I agree with the suggestions to batch your deletes into managable chunks if you aren't able to use TRUNCATE, and I like the drop/create suggestion for it's originality, but I'm curious about the following comment in your question:
It's basically equivalent to a TRUNCATE TABLE statement - except I'm not allowed to use TRUNCATE
I'm guessing the reason for this restriction has to do with the security that needs to be granted to directly truncate a table and the fact that it would allow you to truncate tables other than the one you are concerned with.
Assuming that is the case, I'm wondering if having a stored procedure created that uses TRUNCATE TABLE and uses "EXECUTE AS" would be considered a viable alternative to giving security rights necessary to truncate the table directly.
Hopefully, this would give you the speed you need while also addressing the security concerns that your company may have with adding your account to the db_ddladmin role.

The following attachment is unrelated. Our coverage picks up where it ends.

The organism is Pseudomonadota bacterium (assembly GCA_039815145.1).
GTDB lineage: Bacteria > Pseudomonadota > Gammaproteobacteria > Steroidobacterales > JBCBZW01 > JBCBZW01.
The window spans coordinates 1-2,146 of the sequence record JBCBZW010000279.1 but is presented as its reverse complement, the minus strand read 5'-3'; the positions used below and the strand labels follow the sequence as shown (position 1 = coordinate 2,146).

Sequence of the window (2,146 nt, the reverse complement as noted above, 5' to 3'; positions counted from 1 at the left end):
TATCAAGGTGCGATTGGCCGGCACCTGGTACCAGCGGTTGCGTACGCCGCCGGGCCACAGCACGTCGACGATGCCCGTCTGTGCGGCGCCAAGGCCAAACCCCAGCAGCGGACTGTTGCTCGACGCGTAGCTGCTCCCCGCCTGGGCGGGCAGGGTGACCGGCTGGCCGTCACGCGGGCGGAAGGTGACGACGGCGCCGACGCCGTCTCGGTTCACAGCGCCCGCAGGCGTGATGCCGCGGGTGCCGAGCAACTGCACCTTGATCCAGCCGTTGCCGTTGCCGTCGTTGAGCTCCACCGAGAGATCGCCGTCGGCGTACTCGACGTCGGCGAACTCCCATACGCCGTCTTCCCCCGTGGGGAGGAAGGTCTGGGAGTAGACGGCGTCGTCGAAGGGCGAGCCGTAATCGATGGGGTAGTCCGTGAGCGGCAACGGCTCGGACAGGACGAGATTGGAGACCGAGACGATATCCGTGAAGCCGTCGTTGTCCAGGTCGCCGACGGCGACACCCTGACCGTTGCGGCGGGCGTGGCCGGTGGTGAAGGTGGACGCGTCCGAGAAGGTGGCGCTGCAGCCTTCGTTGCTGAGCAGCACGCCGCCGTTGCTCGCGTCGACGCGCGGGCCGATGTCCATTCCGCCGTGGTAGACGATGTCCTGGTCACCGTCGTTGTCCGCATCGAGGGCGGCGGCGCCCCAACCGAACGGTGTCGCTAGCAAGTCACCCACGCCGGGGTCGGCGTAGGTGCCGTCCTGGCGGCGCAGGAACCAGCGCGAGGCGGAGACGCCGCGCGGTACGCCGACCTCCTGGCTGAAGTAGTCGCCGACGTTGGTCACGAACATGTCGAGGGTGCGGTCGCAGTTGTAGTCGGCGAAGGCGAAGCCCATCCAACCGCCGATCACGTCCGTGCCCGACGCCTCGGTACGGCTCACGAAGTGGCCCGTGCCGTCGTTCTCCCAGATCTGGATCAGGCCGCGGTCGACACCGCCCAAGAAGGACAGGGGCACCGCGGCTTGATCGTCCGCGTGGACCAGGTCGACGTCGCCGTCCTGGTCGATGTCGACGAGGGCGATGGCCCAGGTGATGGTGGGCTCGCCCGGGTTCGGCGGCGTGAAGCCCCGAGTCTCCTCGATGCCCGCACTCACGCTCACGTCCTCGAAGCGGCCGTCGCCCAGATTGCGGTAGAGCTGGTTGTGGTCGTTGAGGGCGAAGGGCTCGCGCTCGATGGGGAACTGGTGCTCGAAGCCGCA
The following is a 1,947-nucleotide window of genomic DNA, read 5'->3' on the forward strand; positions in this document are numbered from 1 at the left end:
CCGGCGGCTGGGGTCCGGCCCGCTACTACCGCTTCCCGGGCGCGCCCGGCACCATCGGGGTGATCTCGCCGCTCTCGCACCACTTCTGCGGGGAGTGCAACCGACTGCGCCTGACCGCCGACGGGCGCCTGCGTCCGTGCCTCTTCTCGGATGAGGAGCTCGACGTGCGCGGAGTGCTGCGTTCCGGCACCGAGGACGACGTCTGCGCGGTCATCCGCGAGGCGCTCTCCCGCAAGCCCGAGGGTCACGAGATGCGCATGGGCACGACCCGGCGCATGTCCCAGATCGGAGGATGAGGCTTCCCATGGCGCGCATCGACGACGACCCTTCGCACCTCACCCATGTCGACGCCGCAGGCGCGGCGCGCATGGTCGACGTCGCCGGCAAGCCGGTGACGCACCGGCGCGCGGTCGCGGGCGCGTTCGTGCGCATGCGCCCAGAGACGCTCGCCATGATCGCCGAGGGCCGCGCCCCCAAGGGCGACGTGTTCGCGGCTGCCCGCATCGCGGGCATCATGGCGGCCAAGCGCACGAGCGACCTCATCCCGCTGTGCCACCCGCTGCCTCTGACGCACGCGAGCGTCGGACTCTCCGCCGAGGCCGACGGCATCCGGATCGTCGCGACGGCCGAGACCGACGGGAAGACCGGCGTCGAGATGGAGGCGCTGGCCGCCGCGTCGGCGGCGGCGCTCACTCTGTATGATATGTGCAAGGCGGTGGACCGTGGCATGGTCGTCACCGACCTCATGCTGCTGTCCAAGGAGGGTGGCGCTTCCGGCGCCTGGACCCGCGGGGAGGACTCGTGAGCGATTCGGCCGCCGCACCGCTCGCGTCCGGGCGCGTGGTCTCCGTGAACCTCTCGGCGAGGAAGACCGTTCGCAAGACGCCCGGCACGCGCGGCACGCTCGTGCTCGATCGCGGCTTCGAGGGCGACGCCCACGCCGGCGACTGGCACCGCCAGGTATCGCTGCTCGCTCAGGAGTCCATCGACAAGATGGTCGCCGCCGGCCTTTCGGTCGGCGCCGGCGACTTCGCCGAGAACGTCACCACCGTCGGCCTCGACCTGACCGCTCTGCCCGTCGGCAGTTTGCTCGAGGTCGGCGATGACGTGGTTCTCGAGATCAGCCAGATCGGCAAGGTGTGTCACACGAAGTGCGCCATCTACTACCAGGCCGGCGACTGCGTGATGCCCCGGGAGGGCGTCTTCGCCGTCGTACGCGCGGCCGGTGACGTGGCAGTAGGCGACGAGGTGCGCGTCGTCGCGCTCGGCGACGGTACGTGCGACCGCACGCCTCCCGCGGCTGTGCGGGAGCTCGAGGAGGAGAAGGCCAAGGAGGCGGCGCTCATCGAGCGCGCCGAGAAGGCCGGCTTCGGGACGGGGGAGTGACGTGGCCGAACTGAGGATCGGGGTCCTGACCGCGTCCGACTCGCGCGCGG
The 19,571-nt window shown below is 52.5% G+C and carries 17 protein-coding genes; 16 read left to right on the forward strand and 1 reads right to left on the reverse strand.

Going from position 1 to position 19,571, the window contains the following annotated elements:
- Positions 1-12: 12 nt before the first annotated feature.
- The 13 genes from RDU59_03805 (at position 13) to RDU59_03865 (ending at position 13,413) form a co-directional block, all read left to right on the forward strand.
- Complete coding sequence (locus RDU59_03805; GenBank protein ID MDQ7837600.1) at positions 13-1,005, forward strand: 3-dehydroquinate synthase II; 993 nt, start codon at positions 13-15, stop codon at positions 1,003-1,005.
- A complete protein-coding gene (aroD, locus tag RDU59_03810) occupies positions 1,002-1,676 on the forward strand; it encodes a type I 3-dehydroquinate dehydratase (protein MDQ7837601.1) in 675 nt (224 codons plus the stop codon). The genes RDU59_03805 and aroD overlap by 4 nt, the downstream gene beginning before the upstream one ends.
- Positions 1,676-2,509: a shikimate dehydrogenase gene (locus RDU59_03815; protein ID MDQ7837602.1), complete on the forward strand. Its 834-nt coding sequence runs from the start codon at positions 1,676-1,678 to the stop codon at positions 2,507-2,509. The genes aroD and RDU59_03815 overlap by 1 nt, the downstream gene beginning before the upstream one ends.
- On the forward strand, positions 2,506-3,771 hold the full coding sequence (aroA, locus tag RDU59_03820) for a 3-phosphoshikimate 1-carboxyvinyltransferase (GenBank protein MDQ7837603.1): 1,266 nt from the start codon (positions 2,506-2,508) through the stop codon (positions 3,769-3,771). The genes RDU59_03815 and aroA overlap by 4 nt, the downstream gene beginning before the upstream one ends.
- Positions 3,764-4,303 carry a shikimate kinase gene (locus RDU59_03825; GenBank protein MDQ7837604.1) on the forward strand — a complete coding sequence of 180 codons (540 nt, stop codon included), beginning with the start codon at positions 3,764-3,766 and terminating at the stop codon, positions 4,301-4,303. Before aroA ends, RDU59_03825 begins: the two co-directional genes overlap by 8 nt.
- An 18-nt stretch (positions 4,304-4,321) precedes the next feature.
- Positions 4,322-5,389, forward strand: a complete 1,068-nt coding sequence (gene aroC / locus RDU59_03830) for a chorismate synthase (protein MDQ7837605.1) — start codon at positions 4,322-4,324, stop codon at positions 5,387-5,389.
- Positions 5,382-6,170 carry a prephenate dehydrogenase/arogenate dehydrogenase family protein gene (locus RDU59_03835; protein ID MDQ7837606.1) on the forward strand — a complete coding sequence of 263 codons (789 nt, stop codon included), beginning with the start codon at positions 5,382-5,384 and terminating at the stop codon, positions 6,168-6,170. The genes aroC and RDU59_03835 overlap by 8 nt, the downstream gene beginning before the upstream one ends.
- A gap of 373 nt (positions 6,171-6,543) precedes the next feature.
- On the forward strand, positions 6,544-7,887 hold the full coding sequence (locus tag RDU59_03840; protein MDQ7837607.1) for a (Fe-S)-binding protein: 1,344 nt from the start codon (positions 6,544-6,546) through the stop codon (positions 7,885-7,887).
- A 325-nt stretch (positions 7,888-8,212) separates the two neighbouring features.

Another advantage of using a stored procedure this way is that the stored procedure itself could be locked down so that only specific account(s) are allowed to use it.
If for some reason this is not an acceptable solution and your need to have the data in this table removed is something that needs to be done once a day/hour/etc, I would request that a SQL Agent job was created to truncate the table at a scheduled time each day.
Hope this helps!